By Maxwell Pereira
is about film star Salman Khan and his conviction for killing
the Chinkara of the endangered species. There has been much furore,
breast-beating and rallying round for expressing solidarity….
on the part of his large fan-club both locally at the scene-of-crime-and-court
in Jodhpur Rajastan, and more on home turf in Mumbai. The conviction
has also attracted considerable amount of indignant criticism
from the film fraternity who perhaps feel specifically targeted;
and has generated debate among a wide cross-section of the citizenry
and the media who have unabashedly thrown the convicting magistrate
to the wolves.
vastly touted reaction voiced and projected by the actor’s
bollywood buddies sought to tell all what a nice guy Salman is,
and how an insensitive system has made him a victim because of
his celebrity status – while actual murderers involved in
more serious and heinous cases cock a snook at the Criminal Justice
system (CJS). Preity Zinta was the first to state this on camera
while reacting to the acquittal of all the accused in the Jessica
Lall murder case. If one were to be taken in by this argument,
there would be no end to such. One must realise two wrongs cannot
make a right. We cannot on the one hand complain about the suborning
of the CJS in the likes of the Jessica Lall and the Nitish Katara
cases and equally complain on the other when Salman is convicted
after a full trial without hostile or perjured witnesses. In the
Salman case, one must admire the tenacity exhibited by the local
Bishnoi community who doggedly pursued the case providing crucial
evidence that nailed him.
detractors have argued against the judgement, “….if
killing of two Indian gazelle – Chinkaras of the animal
world can land Salman behind bars, then why those accused in the
human killings of the Priyadarshini Mattoo and Jessica Lal cases
are allowed to move around scot free? If law is equal for all,
then why a man is punished for killing Chinkaras when others involved
in human killings get acquitted?
then the subjective bias of those speaking in favour of Salman.
Listening to a cross-section of voices on television on the issue,
one was further amazed to hear some go to the extent of saying
“….if Salman Khan has killed the chinkaras….
which is yet to be proved….!” Will some one ask these
worthies whether a sentence in a trial comes after the guilt is
proved beyond all reasonable doubt, or there is yet something
more to be proved even after a fair trial that took over five
years to conclude!
have tried to brush aside the super star’s aberration as
a trivial crime, arguing that this by any other ordinary person
would have attracted less legal scrutiny, ignored as a minor matter
not worth the laboriously grinding wheels of law and justice to
be set in motion.
The counter view too, questioning the right of any one to decide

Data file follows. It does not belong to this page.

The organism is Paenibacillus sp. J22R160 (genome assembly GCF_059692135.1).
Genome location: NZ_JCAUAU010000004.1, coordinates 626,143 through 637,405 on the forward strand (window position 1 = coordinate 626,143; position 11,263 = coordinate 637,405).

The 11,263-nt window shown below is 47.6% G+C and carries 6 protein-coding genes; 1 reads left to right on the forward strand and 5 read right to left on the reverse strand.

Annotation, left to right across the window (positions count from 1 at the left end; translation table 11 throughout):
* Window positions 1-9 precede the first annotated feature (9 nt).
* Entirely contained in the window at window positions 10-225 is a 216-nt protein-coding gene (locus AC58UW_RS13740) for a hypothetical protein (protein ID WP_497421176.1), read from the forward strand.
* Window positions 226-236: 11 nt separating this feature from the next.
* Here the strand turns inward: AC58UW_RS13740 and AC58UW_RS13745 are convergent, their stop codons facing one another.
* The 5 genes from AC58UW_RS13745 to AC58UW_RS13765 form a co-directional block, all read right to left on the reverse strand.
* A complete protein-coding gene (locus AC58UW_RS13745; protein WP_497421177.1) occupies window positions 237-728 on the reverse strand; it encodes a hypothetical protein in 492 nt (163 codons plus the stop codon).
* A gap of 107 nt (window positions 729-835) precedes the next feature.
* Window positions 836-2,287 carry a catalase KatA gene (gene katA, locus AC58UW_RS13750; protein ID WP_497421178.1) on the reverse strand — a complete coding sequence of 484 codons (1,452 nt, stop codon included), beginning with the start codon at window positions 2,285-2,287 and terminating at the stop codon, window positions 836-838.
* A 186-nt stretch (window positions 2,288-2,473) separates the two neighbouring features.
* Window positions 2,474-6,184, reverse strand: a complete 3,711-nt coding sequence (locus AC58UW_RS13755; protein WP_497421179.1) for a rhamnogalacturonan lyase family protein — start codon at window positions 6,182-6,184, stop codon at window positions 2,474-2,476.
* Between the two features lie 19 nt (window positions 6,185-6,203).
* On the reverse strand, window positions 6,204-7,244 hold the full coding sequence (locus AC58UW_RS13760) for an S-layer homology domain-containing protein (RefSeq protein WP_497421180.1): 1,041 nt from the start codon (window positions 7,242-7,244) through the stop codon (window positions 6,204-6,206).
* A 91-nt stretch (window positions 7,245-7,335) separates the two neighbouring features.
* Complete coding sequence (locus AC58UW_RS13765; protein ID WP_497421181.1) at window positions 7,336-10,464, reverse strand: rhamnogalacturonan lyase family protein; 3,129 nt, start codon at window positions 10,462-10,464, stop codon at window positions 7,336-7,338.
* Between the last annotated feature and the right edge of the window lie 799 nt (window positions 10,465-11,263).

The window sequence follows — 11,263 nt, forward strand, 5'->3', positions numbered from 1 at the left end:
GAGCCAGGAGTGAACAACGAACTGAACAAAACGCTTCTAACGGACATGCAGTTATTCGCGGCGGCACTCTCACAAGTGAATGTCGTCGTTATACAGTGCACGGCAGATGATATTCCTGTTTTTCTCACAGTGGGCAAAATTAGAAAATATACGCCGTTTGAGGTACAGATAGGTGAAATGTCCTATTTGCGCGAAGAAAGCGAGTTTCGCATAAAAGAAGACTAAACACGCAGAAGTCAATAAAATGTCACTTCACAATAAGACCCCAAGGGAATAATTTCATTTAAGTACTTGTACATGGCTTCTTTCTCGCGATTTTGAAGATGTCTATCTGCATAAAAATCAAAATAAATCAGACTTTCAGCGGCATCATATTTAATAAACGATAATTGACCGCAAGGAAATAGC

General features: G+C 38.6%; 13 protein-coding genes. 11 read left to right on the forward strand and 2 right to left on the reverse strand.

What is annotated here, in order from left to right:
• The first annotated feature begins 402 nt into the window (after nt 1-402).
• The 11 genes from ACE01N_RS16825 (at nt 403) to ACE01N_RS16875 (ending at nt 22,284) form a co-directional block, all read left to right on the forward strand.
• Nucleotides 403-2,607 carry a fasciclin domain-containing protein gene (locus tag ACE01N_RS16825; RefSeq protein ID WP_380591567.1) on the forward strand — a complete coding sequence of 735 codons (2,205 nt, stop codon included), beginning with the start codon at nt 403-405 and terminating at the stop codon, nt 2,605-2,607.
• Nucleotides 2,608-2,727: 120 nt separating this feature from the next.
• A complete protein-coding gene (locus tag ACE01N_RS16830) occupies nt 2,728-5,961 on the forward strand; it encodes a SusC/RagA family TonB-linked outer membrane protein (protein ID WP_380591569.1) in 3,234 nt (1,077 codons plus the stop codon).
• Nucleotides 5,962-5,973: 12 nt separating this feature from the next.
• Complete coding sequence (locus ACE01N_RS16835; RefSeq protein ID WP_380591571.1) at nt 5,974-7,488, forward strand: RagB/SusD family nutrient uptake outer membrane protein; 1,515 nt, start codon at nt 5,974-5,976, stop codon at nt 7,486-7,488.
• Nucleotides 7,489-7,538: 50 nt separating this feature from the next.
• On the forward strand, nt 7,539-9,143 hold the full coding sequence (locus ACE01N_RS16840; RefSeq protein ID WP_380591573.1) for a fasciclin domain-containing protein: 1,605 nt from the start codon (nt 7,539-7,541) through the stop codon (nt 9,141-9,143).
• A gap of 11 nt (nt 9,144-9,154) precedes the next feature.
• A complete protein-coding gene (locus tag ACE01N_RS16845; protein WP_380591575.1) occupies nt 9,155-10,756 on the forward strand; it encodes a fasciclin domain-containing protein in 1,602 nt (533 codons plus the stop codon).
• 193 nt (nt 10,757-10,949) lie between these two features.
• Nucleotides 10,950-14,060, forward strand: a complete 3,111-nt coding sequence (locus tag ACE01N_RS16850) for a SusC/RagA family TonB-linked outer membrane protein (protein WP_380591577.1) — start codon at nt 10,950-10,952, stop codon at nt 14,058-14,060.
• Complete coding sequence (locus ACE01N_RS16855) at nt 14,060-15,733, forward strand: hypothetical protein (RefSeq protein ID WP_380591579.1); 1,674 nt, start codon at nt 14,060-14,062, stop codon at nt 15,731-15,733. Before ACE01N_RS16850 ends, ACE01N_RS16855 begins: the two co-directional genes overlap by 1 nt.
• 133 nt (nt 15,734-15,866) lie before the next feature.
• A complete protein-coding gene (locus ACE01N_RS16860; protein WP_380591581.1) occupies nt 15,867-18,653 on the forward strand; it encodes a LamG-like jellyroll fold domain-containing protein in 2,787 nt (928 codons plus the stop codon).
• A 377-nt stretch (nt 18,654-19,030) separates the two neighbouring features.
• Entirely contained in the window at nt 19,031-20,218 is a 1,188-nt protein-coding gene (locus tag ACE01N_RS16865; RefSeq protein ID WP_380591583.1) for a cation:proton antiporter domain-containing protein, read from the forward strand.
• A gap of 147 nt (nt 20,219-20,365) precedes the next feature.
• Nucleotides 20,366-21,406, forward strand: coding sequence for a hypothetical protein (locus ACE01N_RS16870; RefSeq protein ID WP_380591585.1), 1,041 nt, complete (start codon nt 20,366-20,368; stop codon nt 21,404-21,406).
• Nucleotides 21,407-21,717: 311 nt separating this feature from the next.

whether the actor’s deed was a trivial crime or not? That
he has a history of criminal behaviour for treating law as if
it is in his pocket. That by punishing him rightly and justly
the right signals have been sent down, unequivocally sending out
messages which are welcome and over due: That any one breaking
the law would similarly face punishment irrespective of the face
he portrays to the public. That Wildlife Protection laws are viewed
seriously, and the days of the lords and serfs with some people
deemed above the law being a thing of the past.
super smart media mandarins have reacted cautiously, stating it
is not any one’s case that the slayer of the endangered
species of deer be “simply rapped on the knuckles and let
off”. In an across the board opinion in most editorials
and comments, the quantum of punishment meted out is under attack.
That a prison sentence of five year rigorous imprisonment and
Rs.25,000 fine is preposterously on the higher side not commensurate
with the nature and gravity of the crime committed. The convicting
magistrate’s pontificating view that Salman as a “hero
with a large following” should have exhibited responsible
behaviour and led by example is faulty.
interpreters, law often recognizes also the mitigating circumstances;
and along same principles, must also recognize the aggravating
circumstances to punish the evildoer harshly when such aggravating
circumstances exist. In this case the aggravating circumstances
being the actor’s rich and role model status that requires
him never ever to commit a heinous crime of pushing the endangered
species towards extinction.
believe it was Samuel Johnson who bluntly said, “Show me
the face and I will tell you the law for it” – thereby
emphasising how blind law and its application actually is. Unfortunately
what we enforce today are codified penal laws and not actually
“the rule of law” respected and applied uniformly
for all. Promoting the rule of law needs to be paramount –
irrespective of the fact whether the crime committed is minor
of major. Any violation that spells disrespect for the rule of
law needs to be treated on the same footing, ‘zero tolerance’
being the operative words.
are enacted, made, and are there, to be respected and followed.
They need to be enforced if violated. Punishment for crime cannot
be ignored, merely on grounds that it is minor or otherwise. Uniform
and balanced enforcement helps discipline people, instilling in
them a sense of adherence to follow rules. And thereby help establish
a healthy respect for the rule of law.
18, 2006: 900 words: Copy
Right © Maxwell Pereira: 3725 Sec-23, Gurgaon-122002. You
can interact with the author at http://
www.maxwellperira.com and firstname.lastname@example.org
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